Global satellite kitemark system proposed to regulate space

George Freeman calls for international regulation to make the growing sector safer

China launched four satellites from the waters surrounding Haiyang in early September. Xinhua
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A global system of rules to regulate space with kitemarks given to satellites is needed to ensure it remains safe, Britain’s Space Minister has said.

George Freeman told a fringe meeting of leading space experts that the UK would announce an initiative to regulate the rapidly expanding sector in the coming months.

Currently there are almost 8,000 satellites, with the majority in low earth orbit, but 3,000 of them are redundant, posing a danger to others.

“We need to create a very basic space capability standard,” Mr Freeman told the Winning the Space Race event at the Conservative conference in Manchester. “And if you are compliant, we'll give you more competitive insurance over licensing.”

Currently, 95 per cent of satellites are uninsured, suggesting issues with their disposal or maintenance.

In meetings with London financiers and on trips to Japan, Switzerland and Canada, Mr Freeman has raised the kitemark proposal and plans to launch the idea in the coming months.

“Why don't we smaller, responsible, sovereign state space countries create a kitemark for everyone,” he said. The idea had the support of both Switzerland and Canada, he added.

While Britain was excellent at innovation in space technology, it was continually failing to maximise the commercial potential with other countries exploiting the advances and poaching its scientists, Mr Freeman said.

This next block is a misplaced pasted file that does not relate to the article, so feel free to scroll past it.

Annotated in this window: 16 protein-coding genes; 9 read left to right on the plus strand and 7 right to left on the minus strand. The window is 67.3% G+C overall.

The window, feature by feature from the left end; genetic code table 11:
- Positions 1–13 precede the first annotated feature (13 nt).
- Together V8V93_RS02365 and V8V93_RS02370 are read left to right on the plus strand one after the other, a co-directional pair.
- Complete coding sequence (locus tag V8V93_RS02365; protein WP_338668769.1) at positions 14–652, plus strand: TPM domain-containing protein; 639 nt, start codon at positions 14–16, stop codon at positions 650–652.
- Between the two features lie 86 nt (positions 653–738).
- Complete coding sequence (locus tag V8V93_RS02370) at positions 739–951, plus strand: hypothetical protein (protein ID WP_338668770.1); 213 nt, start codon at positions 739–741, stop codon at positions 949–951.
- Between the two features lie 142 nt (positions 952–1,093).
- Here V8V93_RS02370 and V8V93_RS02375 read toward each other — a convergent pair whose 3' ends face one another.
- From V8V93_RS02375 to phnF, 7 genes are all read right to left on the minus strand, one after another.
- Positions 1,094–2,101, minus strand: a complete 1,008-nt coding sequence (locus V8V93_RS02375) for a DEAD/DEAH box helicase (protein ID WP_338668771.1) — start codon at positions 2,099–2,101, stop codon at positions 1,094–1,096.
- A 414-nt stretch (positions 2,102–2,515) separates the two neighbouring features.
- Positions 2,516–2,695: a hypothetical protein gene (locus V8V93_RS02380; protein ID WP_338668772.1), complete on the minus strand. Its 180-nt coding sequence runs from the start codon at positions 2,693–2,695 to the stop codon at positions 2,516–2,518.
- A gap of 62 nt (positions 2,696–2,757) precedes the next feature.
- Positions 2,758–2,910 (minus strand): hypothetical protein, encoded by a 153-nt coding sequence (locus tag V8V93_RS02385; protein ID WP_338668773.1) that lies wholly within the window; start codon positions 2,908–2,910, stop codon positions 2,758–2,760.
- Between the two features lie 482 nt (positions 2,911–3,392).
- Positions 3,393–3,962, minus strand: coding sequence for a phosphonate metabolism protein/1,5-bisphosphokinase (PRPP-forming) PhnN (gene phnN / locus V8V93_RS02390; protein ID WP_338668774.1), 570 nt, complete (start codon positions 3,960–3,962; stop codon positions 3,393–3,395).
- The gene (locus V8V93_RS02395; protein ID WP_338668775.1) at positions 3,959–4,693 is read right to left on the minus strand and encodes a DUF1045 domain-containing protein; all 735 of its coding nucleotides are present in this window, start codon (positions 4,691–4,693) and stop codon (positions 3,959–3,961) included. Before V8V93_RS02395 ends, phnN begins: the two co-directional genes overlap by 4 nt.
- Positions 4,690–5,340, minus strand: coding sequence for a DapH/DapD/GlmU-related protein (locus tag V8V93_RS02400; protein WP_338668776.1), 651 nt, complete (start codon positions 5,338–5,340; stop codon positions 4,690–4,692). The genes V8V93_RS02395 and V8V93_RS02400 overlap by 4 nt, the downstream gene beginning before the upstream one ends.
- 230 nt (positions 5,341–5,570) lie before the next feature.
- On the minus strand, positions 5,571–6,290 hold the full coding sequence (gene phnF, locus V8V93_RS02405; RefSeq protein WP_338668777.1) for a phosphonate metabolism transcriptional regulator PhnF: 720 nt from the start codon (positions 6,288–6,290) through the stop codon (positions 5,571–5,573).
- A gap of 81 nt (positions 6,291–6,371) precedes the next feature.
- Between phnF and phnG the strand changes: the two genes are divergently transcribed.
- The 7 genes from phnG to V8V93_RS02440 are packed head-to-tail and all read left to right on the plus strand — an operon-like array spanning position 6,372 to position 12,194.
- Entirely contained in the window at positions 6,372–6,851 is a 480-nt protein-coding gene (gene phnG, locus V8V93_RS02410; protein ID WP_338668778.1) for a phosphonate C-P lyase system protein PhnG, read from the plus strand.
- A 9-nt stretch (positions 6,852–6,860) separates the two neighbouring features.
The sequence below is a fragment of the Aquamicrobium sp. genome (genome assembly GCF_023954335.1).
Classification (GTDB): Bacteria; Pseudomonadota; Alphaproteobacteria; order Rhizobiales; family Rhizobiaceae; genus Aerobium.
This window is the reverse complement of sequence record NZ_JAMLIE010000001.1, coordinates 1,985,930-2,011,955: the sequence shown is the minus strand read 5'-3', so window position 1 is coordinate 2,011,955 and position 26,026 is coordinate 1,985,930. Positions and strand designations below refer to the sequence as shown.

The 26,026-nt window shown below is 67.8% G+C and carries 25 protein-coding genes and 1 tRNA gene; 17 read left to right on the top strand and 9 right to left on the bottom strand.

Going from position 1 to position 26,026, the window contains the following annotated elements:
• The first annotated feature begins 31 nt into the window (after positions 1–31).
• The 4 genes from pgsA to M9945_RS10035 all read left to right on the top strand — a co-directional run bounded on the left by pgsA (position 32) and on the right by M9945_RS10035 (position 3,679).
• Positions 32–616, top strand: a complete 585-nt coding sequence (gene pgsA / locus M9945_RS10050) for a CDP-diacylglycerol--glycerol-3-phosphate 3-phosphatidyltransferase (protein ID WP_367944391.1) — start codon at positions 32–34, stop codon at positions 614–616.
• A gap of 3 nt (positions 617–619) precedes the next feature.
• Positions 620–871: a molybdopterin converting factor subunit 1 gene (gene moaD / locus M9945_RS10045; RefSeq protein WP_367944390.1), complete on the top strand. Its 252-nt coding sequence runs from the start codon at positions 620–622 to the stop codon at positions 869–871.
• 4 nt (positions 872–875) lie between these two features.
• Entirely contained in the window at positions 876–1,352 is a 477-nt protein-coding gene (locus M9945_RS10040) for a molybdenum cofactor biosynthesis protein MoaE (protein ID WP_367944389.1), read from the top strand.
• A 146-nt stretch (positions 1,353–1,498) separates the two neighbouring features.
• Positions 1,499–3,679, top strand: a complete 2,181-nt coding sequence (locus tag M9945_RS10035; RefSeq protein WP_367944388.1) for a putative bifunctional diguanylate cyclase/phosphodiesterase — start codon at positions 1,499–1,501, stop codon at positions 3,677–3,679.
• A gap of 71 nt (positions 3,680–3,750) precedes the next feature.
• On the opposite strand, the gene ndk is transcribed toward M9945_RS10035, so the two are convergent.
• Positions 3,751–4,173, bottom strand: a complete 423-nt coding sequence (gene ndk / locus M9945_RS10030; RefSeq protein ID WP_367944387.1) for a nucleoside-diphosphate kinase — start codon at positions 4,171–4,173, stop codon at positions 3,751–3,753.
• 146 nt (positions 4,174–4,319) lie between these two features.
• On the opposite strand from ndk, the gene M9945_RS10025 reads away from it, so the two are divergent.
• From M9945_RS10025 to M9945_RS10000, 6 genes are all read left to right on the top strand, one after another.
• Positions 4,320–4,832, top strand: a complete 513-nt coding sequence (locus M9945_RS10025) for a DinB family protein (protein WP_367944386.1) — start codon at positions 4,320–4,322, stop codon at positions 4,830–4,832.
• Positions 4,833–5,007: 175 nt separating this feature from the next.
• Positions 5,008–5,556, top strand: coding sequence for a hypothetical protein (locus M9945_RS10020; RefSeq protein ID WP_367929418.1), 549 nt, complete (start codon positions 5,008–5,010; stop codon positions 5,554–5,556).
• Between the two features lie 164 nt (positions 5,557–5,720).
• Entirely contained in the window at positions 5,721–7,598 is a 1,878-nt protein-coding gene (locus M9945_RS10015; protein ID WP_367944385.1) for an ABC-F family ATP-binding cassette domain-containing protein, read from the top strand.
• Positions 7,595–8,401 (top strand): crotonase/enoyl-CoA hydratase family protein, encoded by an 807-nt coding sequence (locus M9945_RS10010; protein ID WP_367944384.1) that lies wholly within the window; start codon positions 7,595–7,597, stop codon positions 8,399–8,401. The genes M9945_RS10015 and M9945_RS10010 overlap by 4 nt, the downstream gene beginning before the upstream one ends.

“People are laughing at how the Brits do all the science and amazing tech” but then lose it to global competitors, he said.

“If ever a sector needs an industrial strategy the space sector is it,” he said. “We need the state actively working with private sector in partnerships.”

While the space economy was worth £17 billion in Britain, half of this was taken up with Sky television subscriptions, he added.

With a multitude of countries developing space programmes, there was a “race on over who gets the first launch in Europe of satellites into polar orbit”, said Lord David Willetts, chairman of the UK Space Agency.

While the SaxaVord space centre in the Shetland Islands, Scotland, was leading the way for Europe’s first vertical rocket launch, it would be a “close race” with Norway and Sweden both forging ahead, he added.

The Moon was also set to experience a substantial rise in interest, presenting further commercial opportunities, said Lord Willetts, formerly Britain’s science and university minister.

“In the next 10 years we are going to see more missions to the Moon than we have seen in the previous 50,” he said.

Both Britain and Italy were now working on a project to provide “lunar communications”, putting up satellites around the Moon for countries undertaking activities, he added.

Updated: October 02, 2023, 3:04 PM